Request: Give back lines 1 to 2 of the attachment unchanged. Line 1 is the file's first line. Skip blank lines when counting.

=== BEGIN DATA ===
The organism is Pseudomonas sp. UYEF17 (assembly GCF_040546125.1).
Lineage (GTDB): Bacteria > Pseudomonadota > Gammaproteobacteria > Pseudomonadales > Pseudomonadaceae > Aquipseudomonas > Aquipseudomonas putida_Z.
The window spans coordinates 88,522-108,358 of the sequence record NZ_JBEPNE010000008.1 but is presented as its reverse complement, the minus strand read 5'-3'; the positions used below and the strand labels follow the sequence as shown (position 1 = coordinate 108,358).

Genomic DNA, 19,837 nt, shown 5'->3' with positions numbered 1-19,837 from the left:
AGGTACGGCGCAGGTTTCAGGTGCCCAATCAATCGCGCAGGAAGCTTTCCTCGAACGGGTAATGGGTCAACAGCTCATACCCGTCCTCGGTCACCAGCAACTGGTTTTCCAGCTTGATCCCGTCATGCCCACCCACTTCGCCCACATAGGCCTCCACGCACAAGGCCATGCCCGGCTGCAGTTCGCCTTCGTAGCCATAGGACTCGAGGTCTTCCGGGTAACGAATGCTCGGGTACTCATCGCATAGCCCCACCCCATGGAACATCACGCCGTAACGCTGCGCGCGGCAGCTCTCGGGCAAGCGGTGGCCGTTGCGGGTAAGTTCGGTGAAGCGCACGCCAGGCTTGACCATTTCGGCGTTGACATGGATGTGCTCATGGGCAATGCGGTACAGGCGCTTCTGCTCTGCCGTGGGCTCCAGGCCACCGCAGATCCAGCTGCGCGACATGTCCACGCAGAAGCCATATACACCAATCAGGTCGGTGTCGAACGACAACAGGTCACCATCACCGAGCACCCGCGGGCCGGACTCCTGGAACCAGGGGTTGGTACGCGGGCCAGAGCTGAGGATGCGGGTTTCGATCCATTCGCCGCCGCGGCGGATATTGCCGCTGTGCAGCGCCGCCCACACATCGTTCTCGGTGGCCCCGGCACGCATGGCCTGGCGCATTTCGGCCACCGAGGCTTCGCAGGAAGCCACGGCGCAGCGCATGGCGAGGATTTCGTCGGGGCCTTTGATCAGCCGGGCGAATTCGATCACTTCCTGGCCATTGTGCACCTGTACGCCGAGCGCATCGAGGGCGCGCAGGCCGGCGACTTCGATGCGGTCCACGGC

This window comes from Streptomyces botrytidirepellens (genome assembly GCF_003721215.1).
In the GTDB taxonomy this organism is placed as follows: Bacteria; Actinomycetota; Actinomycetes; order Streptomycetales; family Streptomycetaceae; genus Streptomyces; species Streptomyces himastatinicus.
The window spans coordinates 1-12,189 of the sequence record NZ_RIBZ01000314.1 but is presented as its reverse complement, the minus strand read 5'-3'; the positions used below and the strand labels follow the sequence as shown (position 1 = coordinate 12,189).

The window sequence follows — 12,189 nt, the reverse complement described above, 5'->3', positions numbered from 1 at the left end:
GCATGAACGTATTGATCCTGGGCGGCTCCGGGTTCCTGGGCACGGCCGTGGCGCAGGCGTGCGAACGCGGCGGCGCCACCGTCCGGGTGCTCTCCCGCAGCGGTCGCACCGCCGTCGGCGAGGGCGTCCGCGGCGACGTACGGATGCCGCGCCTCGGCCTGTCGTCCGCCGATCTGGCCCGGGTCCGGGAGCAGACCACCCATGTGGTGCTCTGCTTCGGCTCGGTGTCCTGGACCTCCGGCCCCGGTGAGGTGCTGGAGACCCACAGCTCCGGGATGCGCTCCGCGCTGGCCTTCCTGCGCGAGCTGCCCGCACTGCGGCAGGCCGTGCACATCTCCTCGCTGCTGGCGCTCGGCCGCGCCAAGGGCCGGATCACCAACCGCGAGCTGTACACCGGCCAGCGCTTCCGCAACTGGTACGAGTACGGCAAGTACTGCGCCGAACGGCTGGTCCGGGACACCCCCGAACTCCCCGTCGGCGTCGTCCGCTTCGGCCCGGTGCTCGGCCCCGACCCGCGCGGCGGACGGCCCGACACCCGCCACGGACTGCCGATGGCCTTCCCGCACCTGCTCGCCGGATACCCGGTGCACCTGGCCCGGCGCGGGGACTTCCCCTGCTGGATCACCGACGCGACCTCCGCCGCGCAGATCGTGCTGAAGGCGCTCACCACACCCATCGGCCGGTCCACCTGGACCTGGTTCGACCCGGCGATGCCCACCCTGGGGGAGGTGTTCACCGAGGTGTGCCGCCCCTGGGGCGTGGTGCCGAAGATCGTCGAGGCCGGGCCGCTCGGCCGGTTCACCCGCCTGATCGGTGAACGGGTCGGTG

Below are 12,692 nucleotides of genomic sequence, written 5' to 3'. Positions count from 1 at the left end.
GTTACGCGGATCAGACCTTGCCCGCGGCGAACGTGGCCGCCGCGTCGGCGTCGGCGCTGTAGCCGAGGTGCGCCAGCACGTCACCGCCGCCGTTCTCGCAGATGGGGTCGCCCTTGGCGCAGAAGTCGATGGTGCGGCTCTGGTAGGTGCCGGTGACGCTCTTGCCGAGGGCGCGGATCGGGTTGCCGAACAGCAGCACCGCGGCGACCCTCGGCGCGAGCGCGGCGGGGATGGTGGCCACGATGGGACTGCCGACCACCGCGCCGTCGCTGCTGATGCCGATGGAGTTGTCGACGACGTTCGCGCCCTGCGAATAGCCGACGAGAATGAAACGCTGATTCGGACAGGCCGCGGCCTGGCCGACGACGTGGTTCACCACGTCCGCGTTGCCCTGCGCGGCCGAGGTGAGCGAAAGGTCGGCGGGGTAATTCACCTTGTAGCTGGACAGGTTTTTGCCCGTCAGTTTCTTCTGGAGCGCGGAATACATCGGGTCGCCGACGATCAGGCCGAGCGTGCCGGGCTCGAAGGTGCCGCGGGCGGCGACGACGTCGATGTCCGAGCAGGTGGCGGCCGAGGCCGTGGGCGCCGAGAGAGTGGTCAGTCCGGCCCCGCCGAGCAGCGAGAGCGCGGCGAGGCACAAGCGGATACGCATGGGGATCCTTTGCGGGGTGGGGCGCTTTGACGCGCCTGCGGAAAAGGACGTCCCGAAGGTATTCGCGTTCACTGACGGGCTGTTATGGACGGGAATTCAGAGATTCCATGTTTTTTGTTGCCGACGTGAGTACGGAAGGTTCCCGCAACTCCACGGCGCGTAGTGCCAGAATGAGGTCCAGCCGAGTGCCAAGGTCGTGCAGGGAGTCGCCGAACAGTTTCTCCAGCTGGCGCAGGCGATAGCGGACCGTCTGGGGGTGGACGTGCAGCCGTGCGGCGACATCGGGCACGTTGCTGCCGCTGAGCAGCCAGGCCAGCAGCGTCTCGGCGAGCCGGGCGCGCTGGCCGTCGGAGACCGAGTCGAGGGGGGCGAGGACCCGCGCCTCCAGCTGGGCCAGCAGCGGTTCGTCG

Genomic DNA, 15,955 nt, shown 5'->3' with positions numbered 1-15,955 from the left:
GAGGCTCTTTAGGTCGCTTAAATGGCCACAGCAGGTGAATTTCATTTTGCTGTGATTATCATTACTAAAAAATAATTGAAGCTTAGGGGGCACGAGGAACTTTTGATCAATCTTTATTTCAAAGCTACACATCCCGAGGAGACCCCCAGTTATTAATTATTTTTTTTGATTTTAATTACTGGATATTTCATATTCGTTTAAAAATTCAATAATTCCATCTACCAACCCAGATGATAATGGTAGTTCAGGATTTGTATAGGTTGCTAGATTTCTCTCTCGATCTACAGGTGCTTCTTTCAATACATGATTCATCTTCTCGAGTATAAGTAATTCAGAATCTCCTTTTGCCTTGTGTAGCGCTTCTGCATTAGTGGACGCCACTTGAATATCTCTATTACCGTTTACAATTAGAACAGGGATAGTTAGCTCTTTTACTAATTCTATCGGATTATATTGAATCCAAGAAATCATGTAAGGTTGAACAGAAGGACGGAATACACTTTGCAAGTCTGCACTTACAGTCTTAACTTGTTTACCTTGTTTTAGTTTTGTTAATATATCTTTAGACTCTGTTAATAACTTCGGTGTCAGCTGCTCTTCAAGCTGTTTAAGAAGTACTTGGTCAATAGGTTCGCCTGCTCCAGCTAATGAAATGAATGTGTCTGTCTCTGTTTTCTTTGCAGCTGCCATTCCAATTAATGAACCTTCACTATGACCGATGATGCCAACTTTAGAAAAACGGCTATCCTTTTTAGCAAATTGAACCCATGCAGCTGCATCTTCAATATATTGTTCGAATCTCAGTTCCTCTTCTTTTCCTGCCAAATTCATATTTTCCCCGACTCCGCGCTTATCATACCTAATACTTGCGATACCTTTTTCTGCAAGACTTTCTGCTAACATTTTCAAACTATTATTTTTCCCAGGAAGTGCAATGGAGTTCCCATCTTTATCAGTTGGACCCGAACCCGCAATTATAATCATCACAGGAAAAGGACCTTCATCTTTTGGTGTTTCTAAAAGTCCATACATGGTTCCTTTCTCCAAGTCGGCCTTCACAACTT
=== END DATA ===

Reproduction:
The organism is Pseudomonas sp. UYEF17 (assembly GCF_040546125.1).
Lineage (GTDB): Bacteria > Pseudomonadota > Gammaproteobacteria > Pseudomonadales > Pseudomonadaceae > Aquipseudomonas > Aquipseudomonas putida_Z.